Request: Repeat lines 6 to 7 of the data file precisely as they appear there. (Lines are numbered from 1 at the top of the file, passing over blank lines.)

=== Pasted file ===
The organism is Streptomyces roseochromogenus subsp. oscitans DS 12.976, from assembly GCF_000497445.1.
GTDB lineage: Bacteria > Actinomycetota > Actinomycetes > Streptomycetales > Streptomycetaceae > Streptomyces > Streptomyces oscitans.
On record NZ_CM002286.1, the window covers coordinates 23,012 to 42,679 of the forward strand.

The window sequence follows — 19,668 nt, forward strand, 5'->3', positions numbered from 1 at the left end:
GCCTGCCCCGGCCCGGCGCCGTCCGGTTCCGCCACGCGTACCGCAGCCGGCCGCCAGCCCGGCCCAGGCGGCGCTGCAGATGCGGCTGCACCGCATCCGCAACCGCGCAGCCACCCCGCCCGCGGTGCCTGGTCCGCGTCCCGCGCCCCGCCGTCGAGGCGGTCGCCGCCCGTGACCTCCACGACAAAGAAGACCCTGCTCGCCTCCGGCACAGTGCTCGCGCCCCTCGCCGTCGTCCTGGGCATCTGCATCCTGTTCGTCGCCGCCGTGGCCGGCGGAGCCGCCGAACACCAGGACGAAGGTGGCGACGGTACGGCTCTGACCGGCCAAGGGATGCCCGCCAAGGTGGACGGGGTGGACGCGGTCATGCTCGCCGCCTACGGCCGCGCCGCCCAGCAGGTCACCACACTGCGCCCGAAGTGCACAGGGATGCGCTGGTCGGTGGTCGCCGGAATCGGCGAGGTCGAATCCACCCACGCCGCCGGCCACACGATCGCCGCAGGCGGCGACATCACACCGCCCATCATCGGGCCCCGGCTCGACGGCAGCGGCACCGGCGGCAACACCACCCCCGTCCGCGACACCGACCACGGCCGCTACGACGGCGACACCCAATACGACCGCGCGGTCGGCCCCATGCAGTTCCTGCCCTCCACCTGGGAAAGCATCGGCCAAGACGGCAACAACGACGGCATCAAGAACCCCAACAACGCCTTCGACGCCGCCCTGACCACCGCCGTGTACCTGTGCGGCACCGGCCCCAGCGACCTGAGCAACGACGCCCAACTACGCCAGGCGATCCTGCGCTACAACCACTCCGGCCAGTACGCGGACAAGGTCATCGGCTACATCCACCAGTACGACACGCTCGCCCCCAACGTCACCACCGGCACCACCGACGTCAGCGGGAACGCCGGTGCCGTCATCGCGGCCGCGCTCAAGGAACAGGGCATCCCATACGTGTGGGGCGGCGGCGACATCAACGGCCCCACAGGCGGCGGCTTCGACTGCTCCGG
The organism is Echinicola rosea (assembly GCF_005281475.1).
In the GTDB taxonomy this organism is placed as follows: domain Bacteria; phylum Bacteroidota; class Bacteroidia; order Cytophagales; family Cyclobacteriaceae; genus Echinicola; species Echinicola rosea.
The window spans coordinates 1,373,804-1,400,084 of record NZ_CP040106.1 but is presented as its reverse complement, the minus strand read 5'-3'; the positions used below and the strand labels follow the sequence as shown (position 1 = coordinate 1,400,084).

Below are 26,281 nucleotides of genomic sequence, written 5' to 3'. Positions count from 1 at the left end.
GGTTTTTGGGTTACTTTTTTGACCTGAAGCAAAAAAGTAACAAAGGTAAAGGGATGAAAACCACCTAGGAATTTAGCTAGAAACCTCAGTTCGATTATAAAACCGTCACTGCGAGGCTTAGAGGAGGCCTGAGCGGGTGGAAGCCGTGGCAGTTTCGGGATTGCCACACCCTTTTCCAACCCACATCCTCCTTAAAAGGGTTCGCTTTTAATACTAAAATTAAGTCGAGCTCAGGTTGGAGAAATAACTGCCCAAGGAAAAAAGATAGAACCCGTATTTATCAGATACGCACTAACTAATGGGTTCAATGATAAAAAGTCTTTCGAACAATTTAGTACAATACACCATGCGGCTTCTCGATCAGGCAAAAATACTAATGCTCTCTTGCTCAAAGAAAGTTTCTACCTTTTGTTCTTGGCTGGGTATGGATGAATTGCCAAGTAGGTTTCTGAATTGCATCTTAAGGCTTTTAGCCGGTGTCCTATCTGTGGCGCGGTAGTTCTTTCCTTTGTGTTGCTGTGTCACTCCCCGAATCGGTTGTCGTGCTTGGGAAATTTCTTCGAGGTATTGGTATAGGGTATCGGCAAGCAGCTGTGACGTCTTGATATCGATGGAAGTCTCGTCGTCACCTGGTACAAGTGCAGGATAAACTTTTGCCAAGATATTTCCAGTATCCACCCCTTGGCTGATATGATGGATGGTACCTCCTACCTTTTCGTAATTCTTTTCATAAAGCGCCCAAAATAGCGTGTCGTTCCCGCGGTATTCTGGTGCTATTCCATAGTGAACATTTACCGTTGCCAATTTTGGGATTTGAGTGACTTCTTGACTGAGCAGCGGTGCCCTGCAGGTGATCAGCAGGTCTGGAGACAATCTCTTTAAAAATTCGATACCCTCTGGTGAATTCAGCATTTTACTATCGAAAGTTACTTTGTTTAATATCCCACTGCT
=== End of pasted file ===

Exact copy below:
The organism is Echinicola rosea (assembly GCF_005281475.1).
In the GTDB taxonomy this organism is placed as follows: domain Bacteria; phylum Bacteroidota; class Bacteroidia; order Cytophagales; family Cyclobacteriaceae; genus Echinicola; species Echinicola rosea.